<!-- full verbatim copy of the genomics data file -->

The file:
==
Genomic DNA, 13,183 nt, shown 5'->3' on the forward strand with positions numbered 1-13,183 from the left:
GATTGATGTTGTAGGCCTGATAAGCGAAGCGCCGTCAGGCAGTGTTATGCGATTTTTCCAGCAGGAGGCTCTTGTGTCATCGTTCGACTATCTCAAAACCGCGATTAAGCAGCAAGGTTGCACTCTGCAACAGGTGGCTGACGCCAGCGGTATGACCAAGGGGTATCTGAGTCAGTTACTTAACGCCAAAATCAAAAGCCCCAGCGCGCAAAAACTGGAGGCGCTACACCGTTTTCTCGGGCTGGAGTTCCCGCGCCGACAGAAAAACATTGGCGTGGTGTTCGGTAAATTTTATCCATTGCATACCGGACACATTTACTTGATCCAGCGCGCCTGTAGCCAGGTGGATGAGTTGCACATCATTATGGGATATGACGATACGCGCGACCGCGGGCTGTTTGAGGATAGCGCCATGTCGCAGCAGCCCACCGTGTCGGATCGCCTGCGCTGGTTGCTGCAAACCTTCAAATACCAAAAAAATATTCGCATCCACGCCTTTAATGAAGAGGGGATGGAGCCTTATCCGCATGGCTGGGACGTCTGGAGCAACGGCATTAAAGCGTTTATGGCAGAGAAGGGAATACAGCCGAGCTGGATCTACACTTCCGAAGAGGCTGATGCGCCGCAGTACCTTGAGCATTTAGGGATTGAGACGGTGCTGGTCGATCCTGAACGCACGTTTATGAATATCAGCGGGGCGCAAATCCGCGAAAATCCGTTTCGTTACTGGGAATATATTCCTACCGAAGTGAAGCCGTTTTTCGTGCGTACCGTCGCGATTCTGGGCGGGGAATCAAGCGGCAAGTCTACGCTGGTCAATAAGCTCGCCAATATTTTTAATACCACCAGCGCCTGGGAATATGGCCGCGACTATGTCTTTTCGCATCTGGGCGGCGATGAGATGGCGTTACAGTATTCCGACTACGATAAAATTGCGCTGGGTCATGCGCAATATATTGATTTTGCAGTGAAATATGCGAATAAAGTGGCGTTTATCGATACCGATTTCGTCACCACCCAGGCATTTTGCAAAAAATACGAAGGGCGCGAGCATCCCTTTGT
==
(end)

Genomic DNA, 13,183 nt, shown 5'->3' on the forward strand with positions numbered 1-13,183 from the left:
GATTGATGTTGTAGGCCTGATAAGCGAAGCGCCGTCAGGCAGTGTTATGCGATTTTTCCAGCAGGAGGCTCTTGTGTCATCGTTCGACTATCTCAAAACCGCGATTAAGCAGCAAGGTTGCACTCTGCAACAGGTGGCTGACGCCAGCGGTATGACCAAGGGGTATCTGAGTCAGTTACTTAACGCCAAAATCAAAAGCCCCAGCGCGCAAAAACTGGAGGCGCTACACCGTTTTCTCGGGCTGGAGTTCCCGCGCCGACAGAAAAACATTGGCGTGGTGTTCGGTAAATTTTATCCATTGCATACCGGACACATTTACTTGATCCAGCGCGCCTGTAGCCAGGTGGATGAGTTGCACATCATTATGGGATATGACGATACGCGCGACCGCGGGCTGTTTGAGGATAGCGCCATGTCGCAGCAGCCCACCGTGTCGGATCGCCTGCGCTGGTTGCTGCAAACCTTCAAATACCAAAAAAATATTCGCATCCACGCCTTTAATGAAGAGGGGATGGAGCCTTATCCGCATGGCTGGGACGTCTGGAGCAACGGCATTAAAGCGTTTATGGCAGAGAAGGGAATACAGCCGAGCTGGATCTACACTTCCGAAGAGGCTGATGCGCCGCAGTACCTTGAGCATTTAGGGATTGAGACGGTGCTGGTCGATCCTGAACGCACGTTTATGAATATCAGCGGGGCGCAAATCCGCGAAAATCCGTTTCGTTACTGGGAATATATTCCTACCGAAGTGAAGCCGTTTTTCGTGCGTACCGTCGCGATTCTGGGCGGGGAATCAAGCGGCAAGTCTACGCTGGTCAATAAGCTCGCCAATATTTTTAATACCACCAGCGCCTGGGAATATGGCCGCGACTATGTCTTTTCGCATCTGGGCGGCGATGAGATGGCGTTACAGTATTCCGACTACGATAAAATTGCGCTGGGTCATGCGCAATATATTGATTTTGCAGTGAAATATGCGAATAAAGTGGCGTTTATCGATACCGATTTCGTCACCACCCAGGCATTTTGCAAAAAATACGAAGGGCGCGAGCATCCCTTTGT